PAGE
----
Renunciation and asceticism as developed from the Vedas to the Bhagavad-Gītā provided a social understanding of social exclusion (in the Vedas) and one of personal choice and inclusion (in the Gītā). Within those developments it is worth mentioning that the Hindu Scriptures are non-canonical. Hinduism as such does not have one stream of practice or one stream of theoretical understanding but many. The multiplicity of practices and understanding are related to the many gods who express the absoluteness of Brahman. The Gītā, as a dialogue between the Lord Krishna and Arjuna that takes place on a battlefield, initiates a project of self-realization, of self-mastery, that brings with it the right action, a subsequent action that comes out of a choice and that benefits others. It is a mental discipline. In the explanation provided by Eknath Easwaran, “work hard in the world without any selfish attachment, the Gita counsels, and you will purify your consciousness of self-will.”[43]
The questions of the Gītā could be considered common to all humanity because the challenges faced by Arjuna towards his kin and family are the common challenges faced by all who are asked to perform duty before renunciation. The socio-temporal difficulties faced by Arjuna are the same faced by those who encounter practitioners of other religions. How can I be located within one group or another if my sense of duty and allegiance to the Absolute makes me want to be with both of them, three of them or many of them? And so Krishna instructs Arjuna, “The impermanent has no reality; reality lies in the eternal. Those who have seen the boundary between these two have attained the end of all knowledge.”[44] And, “As one abandons worn-out clothes and acquires new ones, so when the body is worn out a new one is acquired by the Self, who lives within.”[45] Therefore, Krishna continues, “the self cannot be pierced by weapons or burned by fire. . . . it is everlasting and infinite, standing on the motionless foundations of eternity.”[46] Those foundations are described as mysticism in contemplation: “not deluded by pride, free from selfish attachment and selfish desire, beyond the duality of pleasure and pain, ever aware of the Self, the wise go forward to that eternal goal.”[47] Thus, with regard to renunciation, the body acts as a vehicle of encounter so that “as long as one has a body, one cannot renounce action altogether. True renunciation is giving up all desire for personal reward.”[48]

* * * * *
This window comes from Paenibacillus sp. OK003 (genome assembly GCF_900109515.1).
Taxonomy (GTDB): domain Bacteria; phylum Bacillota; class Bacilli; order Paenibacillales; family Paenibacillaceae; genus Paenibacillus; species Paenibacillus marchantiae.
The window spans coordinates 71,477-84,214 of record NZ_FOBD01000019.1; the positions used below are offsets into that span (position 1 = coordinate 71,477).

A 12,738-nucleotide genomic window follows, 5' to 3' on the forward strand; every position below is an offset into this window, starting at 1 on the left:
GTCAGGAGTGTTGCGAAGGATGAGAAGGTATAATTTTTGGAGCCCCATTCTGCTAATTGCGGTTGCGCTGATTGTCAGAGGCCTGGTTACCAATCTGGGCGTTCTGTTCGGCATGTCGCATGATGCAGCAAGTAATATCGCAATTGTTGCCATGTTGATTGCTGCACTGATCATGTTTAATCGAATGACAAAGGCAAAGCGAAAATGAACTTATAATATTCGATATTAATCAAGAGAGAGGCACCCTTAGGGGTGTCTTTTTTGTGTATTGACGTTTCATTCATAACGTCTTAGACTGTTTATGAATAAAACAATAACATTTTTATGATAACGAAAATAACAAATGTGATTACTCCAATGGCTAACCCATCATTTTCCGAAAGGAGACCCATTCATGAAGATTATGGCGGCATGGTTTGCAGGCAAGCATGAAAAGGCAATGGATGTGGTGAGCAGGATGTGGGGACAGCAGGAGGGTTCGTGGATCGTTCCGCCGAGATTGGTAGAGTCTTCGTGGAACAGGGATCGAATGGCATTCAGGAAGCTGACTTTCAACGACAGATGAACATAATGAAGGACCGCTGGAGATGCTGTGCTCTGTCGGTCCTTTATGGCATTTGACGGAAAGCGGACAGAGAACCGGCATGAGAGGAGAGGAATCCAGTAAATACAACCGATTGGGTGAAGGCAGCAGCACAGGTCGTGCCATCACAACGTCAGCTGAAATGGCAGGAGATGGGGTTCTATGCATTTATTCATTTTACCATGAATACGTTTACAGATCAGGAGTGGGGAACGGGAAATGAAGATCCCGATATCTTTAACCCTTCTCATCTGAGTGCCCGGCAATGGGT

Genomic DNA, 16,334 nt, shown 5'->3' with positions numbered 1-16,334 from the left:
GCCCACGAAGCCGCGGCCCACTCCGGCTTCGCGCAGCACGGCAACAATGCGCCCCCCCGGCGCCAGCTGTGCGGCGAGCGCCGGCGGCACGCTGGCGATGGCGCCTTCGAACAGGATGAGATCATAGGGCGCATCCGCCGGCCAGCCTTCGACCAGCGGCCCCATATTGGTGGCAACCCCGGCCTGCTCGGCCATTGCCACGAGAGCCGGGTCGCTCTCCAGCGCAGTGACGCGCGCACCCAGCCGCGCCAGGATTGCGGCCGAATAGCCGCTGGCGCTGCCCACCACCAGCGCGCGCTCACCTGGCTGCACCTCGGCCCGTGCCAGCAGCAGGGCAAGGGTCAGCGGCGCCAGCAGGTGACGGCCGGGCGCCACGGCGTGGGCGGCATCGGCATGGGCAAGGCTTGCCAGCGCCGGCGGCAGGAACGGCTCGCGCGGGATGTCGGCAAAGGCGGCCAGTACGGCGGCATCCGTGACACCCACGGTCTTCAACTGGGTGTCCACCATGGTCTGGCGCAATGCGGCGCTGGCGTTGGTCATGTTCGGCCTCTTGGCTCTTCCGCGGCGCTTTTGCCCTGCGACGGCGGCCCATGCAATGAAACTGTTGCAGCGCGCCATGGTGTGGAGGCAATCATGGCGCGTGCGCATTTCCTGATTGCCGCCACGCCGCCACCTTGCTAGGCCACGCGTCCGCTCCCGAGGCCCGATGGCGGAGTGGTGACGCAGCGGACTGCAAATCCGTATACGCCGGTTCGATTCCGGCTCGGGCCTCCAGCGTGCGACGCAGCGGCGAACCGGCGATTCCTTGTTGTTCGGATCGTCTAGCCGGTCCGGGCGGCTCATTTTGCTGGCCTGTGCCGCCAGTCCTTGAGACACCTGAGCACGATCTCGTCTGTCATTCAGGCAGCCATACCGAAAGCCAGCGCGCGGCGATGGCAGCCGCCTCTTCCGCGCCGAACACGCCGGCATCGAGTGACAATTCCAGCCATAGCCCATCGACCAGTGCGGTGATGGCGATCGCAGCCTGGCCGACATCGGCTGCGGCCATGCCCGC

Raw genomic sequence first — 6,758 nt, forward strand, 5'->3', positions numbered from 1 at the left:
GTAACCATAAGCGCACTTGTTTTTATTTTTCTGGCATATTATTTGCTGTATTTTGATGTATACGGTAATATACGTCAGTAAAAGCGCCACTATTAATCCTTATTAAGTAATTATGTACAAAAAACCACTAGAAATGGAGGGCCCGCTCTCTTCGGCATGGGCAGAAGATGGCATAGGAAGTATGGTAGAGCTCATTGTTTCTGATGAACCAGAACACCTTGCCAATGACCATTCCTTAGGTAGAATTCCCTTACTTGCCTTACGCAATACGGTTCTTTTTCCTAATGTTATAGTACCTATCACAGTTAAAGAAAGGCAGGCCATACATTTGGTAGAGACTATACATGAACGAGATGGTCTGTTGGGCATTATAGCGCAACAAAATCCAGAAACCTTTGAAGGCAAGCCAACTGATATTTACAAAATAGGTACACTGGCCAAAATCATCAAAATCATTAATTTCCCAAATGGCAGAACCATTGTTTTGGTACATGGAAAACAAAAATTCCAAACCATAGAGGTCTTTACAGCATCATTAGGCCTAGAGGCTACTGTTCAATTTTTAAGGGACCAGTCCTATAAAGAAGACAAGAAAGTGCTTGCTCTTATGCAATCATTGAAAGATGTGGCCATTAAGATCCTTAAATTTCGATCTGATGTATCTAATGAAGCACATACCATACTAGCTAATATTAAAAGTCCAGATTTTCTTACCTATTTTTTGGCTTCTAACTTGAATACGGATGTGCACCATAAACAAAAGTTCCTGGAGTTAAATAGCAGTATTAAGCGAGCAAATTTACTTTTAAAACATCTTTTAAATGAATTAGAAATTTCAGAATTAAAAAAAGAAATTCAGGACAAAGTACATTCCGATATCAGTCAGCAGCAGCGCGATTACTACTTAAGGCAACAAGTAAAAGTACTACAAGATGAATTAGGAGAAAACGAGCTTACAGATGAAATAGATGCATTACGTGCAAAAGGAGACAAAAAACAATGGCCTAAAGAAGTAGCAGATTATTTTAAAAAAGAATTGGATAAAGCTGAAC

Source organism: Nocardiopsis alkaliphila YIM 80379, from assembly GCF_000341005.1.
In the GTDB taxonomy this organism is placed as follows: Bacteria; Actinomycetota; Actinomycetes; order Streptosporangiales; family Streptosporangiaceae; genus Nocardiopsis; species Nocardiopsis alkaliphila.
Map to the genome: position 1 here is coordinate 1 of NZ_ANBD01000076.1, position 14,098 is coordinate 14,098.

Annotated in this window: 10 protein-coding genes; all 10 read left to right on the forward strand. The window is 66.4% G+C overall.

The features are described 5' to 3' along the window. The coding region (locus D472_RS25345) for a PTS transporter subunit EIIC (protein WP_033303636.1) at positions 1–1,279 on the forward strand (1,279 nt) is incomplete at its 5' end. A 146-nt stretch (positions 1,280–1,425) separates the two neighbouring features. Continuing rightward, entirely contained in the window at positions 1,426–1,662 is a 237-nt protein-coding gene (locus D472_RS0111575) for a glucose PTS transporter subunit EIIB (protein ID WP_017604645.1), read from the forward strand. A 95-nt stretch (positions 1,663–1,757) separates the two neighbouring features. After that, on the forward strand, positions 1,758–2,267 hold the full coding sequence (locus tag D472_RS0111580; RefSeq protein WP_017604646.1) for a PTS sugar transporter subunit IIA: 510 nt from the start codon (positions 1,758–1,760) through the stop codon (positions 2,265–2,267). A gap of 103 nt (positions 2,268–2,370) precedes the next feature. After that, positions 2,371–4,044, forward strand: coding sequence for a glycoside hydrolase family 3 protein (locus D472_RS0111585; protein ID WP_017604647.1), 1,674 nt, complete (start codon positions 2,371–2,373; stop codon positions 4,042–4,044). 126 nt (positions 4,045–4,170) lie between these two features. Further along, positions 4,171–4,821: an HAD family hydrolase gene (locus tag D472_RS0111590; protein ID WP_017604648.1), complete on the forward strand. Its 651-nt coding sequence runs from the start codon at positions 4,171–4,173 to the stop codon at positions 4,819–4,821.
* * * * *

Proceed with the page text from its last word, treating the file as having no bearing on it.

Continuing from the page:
I would argue that Panikkar’s thought is so widely comprehensive of East and West that his contribution to inter-faith dialogue creates two large axes of encounter and ongoing hermeneutical lineamenta that need to be expanded in a larger work. On the one hand, Panikkar associates a rational theology and the Word with a self-contained European context, and on the other he considers mysticism [with silence included] and silence as a divine attribute, as components of the East.[49] If the first axis corresponds to the dual qualities of experience/mysticism, reality/nothingness and needs to be mediated by the inter-cultural experience of the other (East/West), the second axis of inter-faith dialogue arises out of mysticism rather than theology. Thus, mysticism is an activity of silence open to all human beings In Panikkar’s words, “Mysticism should not be seen as the special province of the few but rather as one essential dimension of humankind.”[50] The other realities of faith that are seen across a river can only be accessed by a vision of contemplation in which the body is left behind, reason and knowledge disappear, and contemplation alone provides the ultimate encounter with the Other, because both are in a deep encounter with the Absolute.
The central role of experience becomes a common human experience in which all humanity is capable of meeting in contemplation before uttering words of understanding. The monk, as the universal referent of inter-faith, relates such contemplative experience not by actions or teachings but by dwelling in the fields of the Absolute which in their absolute negation of reason and understanding provide the means for the encounter. It is not difficult to understand the easy dialogue with Hindus that took place when Panikkar and Abhishiktananda contemplated the rising of the sun beside the river as they chanted the Upanishads or when Abhishiktananda met a sādhu beside the river and both smiled in silence at each other waving their hands in the joy of the mystical encounter of a common purpose that had no purpose but to experience the Absolute [the Lord].